In one application, the test area 200 of each electron beam column 215 is measured diagonally and the diagonal measurement is between about 380 mm to about 440 mm, for example about 410 mm to about 430 mm. In some applications, the test area 200 each electron beam column 215 produces on the substrate 105 is measured linearly in the X and Y directions and is between about 230 mm to about 270 mm in the Y direction and about 340 mm to about 380 in the X direction. In another embodiment (not shown), the test area 200 in the X direction and the Y direction may be similar. Thus, in one embodiment, the test area 200 may be about 300 mm by about 300 mm or larger. In some applications, the test area 200 measured in the X direction may be between about 305 mm to about 330 mm. In another embodiment, the test area 200 is between about 240 mm to about 260 mm in the Y direction, for example about 250 mm, and about 350 mm to about 370 mm in the X direction, for example about 360 mm.

In another embodiment, the test area 200 of each electron beam column is between about 325 mm to about 375 mm in the Y direction and about 240 mm to about 290 mm in the X direction. In another embodiment, the test area 200 is between about 355 mm to about 365 mm in the Y direction, for example about 345 mm, and about 260 mm to about 280 mm in the X direction, for example about 270 mm. In other embodiments, the test area 200 is smaller or greater than the dimensions mentioned above. For example, the test area 200 may have a smaller area than described above and more electron beam columns may be used. In another example, the test area 200 may be larger than described above and less electron beam columns may be used. Thus, the test area 200 of each electron beam column 215 is used to produce a collective test area on the substrate based on substrate size and/or a user's preference.

FIG. 3A is one embodiment of an exemplary electron beam column 315, which may be used in the test system 100 shown in FIG. 1A as the testing columns 115 n, although any other suitable electron beam column may be used. Similar to the embodiment shown in FIG. 2, the column 315 includes an optical axis 301. The optics in the electron beam column 315 guides a primary electron beam 303 towards a target 302, which in one embodiment is a large area substrate having a plurality of electronic devices 333 located thereon. The primary electron beam 303 is emitted by an electron emitter 332, such as a lanthanum hexaboride (LaB6) emitter. The electron emission, the beam current and the shape of a first crossover can be controlled by a grid 334, which may be a Wehnelt grid. The beam energy and the beam shape may be controlled by a beam shaping aperture 339 in an anode 338. A condenser lens 312 including a coil 313 and an objective lens 314 including a coil 323 images the electron beam. The lens 314 may be magnetic, electrostatic, or a combined electrostatic-magnetic lens. In one embodiment, the objective lens 314 includes a main focusing unit and a sub-focusing unit. The sub-focusing unit, which may be, for example, magnetic or electrostatic, is used for minor adjustments as the main focusing unit may not be configured to provide quick corrections due to the electromagnetic induction in the coil.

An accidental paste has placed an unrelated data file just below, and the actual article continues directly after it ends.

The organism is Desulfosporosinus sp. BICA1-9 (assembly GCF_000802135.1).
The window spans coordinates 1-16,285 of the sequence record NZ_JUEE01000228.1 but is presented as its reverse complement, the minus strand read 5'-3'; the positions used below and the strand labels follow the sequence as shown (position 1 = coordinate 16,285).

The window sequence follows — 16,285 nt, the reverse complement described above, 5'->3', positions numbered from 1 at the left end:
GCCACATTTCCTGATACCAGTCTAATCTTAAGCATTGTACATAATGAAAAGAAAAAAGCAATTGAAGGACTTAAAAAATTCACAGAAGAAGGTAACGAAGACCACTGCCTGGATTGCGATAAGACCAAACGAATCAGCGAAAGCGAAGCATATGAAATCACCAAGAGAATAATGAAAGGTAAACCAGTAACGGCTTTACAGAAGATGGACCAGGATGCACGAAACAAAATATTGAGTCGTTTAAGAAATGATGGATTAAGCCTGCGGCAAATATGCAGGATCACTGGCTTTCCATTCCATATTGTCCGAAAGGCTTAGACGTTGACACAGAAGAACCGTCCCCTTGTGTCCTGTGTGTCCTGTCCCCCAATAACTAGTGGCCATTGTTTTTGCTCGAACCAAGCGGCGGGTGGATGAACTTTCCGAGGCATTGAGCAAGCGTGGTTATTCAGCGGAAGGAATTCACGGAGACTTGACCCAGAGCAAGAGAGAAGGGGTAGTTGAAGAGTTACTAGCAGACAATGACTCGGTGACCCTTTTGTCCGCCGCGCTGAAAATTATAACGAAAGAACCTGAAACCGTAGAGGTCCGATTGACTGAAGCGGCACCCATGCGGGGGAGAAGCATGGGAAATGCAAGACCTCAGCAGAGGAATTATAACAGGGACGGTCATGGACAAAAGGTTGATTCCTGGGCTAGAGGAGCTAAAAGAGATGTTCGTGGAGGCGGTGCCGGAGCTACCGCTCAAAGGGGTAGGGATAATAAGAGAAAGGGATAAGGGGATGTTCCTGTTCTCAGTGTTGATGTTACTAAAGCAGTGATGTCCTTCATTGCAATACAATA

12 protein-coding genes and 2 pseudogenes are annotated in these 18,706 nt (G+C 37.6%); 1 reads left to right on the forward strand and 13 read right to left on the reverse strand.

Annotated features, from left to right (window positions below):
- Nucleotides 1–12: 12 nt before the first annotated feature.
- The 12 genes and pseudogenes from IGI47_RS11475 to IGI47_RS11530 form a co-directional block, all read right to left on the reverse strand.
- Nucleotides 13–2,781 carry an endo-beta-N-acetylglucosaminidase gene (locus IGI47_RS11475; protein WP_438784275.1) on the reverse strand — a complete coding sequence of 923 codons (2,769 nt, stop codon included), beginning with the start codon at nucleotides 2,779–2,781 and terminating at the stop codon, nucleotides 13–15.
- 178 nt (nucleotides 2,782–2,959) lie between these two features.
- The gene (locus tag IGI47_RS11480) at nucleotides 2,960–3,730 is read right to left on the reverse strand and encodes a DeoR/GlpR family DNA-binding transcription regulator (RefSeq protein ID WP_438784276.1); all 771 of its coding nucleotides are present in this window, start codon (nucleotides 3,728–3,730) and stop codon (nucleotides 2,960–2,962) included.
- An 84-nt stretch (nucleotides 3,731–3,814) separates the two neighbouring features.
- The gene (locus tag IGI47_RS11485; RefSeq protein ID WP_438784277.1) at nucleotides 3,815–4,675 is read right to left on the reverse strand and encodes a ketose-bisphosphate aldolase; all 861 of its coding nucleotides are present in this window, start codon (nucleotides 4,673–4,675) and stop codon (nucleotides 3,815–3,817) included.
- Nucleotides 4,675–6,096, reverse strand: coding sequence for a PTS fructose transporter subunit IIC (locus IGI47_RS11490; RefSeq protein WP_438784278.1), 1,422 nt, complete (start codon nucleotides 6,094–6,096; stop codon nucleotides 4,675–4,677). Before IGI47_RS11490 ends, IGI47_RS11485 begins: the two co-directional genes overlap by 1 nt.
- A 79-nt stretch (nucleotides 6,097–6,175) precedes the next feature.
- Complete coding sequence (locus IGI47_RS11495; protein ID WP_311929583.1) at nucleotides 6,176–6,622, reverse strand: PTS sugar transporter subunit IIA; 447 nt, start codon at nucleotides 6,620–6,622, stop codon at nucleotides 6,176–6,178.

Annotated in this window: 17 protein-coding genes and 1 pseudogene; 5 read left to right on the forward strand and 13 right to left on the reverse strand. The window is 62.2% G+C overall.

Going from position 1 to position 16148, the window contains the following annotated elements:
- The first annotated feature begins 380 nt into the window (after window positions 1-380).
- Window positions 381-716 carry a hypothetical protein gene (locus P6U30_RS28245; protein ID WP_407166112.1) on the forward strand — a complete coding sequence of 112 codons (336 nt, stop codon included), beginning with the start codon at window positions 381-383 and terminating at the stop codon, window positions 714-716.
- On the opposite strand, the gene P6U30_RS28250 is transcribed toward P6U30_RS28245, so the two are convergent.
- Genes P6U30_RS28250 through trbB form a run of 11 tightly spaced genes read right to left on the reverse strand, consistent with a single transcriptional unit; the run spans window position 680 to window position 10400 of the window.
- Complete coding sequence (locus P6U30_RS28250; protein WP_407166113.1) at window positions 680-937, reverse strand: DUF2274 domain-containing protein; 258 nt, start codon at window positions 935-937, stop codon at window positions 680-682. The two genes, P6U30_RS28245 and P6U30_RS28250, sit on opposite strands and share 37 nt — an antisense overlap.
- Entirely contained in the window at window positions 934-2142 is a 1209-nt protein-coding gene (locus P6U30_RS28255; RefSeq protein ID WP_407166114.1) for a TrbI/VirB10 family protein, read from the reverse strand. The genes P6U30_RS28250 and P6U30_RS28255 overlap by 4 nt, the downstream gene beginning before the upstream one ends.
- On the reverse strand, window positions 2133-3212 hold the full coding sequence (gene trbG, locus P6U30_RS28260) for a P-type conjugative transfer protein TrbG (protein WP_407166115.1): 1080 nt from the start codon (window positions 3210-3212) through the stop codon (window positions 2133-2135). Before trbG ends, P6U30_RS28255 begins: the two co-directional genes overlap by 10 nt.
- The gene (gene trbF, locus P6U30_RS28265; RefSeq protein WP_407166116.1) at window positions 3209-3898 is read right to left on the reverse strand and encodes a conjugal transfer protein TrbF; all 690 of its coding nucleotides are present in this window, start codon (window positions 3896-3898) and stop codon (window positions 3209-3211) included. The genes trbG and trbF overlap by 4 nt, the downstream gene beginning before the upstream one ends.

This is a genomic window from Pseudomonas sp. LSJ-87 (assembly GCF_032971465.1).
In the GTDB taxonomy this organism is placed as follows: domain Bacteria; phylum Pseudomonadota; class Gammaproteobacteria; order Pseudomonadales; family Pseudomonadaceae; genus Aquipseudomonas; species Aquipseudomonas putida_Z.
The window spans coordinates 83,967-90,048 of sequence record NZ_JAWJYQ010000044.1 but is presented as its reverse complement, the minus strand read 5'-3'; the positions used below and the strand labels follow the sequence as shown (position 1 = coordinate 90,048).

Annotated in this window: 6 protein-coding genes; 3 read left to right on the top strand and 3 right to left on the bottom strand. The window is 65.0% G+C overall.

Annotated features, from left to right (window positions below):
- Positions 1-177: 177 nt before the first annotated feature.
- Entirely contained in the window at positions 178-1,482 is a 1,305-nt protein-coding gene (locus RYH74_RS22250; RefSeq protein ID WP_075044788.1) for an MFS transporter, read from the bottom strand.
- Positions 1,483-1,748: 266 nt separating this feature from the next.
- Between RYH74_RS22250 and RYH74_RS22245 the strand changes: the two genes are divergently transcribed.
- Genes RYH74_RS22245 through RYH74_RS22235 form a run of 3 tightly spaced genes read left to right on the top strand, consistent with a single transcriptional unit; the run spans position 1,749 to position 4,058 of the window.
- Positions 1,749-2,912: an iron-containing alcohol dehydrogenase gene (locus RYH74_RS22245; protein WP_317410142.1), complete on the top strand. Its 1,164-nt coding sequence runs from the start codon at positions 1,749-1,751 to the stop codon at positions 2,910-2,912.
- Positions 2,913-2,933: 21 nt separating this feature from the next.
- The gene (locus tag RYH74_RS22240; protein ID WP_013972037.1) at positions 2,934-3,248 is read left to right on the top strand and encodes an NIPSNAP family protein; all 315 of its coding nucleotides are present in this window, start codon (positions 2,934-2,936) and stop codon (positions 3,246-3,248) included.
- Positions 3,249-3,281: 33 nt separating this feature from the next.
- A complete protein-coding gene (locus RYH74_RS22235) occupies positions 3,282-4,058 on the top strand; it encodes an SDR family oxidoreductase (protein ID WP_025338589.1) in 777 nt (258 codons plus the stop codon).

A deflection system may exemplarily include a magnetic deflector 316A and optionally, an electrostatic deflector 316B, which deflects the electron beam and guides the electron beam onto a location on target 302. During impingement of the primary electron beam 303 onto the target 302, particles, such as secondary or backscattered electrons, photons or X-rays, are released. These particles, which are herein generally referred to as secondary particles, are guided to a detector 324 by a collector 322 having one or more electrodes for guiding the secondary particles dependent on the location on the collector 322 to the detector 324. The detector 324 may detect the secondary particles released from the location of impingement of the primary electron beam 303.

A gun area 307 may typically be a separate vacuum chamber, which can be evacuated by a vacuum pump 304, which may be an ion getter pump, via a valve 305. In one embodiment, the primary beam emission is controlled as follows. A current source heats the emitter 332 by providing a current, which may be controlled, for example, by a temperature, which may be between about 1100° K and about 1400° K. Typically the temperature of the emitter 332 acting as a cathode may be about 1250° K. In one embodiment, a primary energy voltage source 335A applies an extracting voltage of about 500 V to about 900 V, typically about 700 V, which extracts electrons from the emitter 332 or cathode. The grid 334 further focuses the electron beam to form a first crossover.